At first glance, a mixed grill might seem a lavish meal—a performance feast intended to impress guests with the bounty (and the bill) from your butcher. But most regional and cultural examples I can think of are really exercises in economy. To feed six adults with lamb chops, for example, would require a minimum of 36 of the expensive little morsels. But if a dozen chops are grilled alongside some pork sausages, skirt steak and chicken, the impression of a medieval banquet can be had for the cost of a backyard barbecue. This is of course the formula behind those Brazilian steakhouses that have popped up on every corner, where the gaucho wielding the roasted fillet is awfully scarce compared to the guy with the chicken thighs.
The chosen cuts may vary enormously, but the components of a mixed grill should follow the same logical distribution. At the top of the heap is the pricey cut. Strip steak, filet, duck breast, lamb chops—these are the tender articles that need brief and expert handling over flame. Next is some less expensive, less tender but still flavorful meat. Skirt steak is good here, or any number of pork cuts. This category is more forgiving of over- or under-grilling as long as the seasoning is correct. Sausages should make an appearance next; I like when the sausage is made from the same meat as one of the other components. Offal—lamb kidneys, calf’s liver, beef heart, gizzards, sweetbreads—contributes the final, and deepest note to a mixed grill. Some advance preparation is almost always necessary; grilling offal is really about introducing the final layer of flavor and marking the outside with color. Morcilla, or some other type of blood sausage, is a favorite although this really covers two categories.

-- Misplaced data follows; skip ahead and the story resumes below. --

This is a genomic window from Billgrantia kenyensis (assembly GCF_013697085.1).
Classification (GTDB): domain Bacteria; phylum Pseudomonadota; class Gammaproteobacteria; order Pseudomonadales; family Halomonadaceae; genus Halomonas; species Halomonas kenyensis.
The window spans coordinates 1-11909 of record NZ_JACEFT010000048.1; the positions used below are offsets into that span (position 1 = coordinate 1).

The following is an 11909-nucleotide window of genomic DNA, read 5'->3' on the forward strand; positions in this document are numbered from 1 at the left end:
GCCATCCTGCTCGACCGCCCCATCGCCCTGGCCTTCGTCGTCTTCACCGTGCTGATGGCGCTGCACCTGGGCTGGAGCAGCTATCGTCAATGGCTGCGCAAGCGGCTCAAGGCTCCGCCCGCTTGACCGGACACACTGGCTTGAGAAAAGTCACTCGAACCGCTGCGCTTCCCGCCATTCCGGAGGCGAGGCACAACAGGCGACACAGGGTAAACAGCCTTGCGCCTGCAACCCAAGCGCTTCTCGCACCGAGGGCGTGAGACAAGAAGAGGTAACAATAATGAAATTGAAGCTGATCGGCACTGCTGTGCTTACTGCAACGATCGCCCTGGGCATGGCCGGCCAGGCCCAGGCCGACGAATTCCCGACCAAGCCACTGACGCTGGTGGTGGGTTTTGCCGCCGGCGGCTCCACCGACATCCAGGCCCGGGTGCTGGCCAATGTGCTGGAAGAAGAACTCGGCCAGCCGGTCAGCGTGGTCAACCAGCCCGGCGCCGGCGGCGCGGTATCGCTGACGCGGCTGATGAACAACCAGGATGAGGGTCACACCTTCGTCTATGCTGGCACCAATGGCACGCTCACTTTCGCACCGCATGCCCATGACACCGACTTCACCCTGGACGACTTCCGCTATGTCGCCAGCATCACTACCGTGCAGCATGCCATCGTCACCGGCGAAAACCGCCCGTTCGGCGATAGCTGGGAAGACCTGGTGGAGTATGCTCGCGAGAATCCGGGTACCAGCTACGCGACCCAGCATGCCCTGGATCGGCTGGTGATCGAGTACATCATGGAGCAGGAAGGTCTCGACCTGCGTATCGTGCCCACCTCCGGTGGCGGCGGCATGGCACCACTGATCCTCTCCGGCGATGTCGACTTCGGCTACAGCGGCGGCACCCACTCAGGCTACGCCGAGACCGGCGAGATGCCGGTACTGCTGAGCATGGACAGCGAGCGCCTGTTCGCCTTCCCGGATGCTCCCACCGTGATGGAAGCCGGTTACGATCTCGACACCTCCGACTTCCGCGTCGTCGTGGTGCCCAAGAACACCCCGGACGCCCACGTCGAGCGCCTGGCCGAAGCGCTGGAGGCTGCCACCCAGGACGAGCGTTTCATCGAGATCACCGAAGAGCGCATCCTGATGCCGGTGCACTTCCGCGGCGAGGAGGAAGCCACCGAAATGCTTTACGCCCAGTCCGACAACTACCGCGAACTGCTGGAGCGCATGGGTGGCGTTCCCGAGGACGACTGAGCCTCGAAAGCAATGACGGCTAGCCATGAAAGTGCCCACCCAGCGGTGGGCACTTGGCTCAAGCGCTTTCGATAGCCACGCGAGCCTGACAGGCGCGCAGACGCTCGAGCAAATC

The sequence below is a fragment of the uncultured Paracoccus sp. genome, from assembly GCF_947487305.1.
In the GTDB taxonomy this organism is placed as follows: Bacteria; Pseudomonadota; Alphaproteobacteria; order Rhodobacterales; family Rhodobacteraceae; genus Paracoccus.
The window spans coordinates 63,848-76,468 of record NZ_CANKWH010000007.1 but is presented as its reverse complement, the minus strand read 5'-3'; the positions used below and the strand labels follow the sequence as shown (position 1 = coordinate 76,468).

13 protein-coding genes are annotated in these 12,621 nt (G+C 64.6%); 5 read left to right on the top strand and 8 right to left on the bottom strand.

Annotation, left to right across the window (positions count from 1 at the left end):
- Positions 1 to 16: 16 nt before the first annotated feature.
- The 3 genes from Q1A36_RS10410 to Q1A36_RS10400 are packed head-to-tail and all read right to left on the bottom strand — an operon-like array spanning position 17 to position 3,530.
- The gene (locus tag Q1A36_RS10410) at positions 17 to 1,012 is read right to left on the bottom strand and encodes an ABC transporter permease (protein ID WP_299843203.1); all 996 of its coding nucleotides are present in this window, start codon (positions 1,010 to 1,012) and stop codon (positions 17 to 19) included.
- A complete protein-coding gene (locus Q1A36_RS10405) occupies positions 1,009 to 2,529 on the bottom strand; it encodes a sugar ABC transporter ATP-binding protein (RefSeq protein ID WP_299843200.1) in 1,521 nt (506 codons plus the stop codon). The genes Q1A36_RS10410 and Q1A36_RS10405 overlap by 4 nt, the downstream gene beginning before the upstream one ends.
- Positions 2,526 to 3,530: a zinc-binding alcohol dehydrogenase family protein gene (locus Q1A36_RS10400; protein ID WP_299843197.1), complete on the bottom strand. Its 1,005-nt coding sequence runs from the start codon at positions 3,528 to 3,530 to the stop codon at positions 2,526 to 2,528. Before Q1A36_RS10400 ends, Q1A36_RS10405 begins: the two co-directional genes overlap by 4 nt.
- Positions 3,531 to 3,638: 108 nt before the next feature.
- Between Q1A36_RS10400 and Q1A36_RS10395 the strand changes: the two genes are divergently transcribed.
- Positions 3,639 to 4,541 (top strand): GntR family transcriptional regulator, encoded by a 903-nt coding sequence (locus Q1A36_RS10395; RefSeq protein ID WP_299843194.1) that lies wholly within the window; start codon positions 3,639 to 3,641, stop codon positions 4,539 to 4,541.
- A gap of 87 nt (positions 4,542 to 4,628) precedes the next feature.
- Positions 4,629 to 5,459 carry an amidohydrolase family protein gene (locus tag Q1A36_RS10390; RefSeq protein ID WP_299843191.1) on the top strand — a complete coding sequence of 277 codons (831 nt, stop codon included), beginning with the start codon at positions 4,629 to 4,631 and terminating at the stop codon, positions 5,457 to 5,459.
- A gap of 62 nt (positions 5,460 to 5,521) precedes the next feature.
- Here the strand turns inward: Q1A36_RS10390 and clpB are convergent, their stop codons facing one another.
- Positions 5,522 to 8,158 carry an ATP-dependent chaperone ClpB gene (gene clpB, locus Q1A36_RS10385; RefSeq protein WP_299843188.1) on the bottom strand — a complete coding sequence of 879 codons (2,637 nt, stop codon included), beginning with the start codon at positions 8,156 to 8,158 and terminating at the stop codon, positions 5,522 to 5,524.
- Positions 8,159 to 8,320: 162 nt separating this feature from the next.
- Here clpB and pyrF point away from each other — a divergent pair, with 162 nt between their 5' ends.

Accompaniments matter. Something fresh is required: chopped parsley, fresh arugula, shredded cabbage—just make sure whatever you choose isn’t drenched with dressing. Many South and Central American versions of the mixed grill are served with fried potatoes or fried bread; there’s nothing wrong with this tradition, but between all the rich-fattiness of the meat I prefer plain toasted or grilled bread. Roasted potatoes are a near-second. Something acidic should also make an appearance. This might be combined with the fresh category in the form of an acidic dressing, but might just as well be nothing more than lemon wedges or malt vinegar.
Finally, this is wine food at its best. The breadth of grilled flavors is much more than what might be available from even a very good steakhouse, and the complexity of meat and non-meat components cries out for a versatile and equally broad wine. The problem, of course, is no single wine is going to navigate so disparate a plate without conflict. My solution is the most obvious one: serve several red, white and pink wines. Beer too.
Of course there is one snag to this brilliant scheme of perceived value: the knowledgeable glutton (KG). This is the character who stalks the premium gaucho at the local churrascuria and, once cornered, makes certain to reclaim every penny of his/her $49.99. The KG will, at a glance, know precisely which cut on your platter is the big money component. My only advice is to avoid inviting this person. If he/she must be in attendance, serve plenty of salted nuts and olives prior to your mixed grill, and make certain to do the serving (rationing) yourself.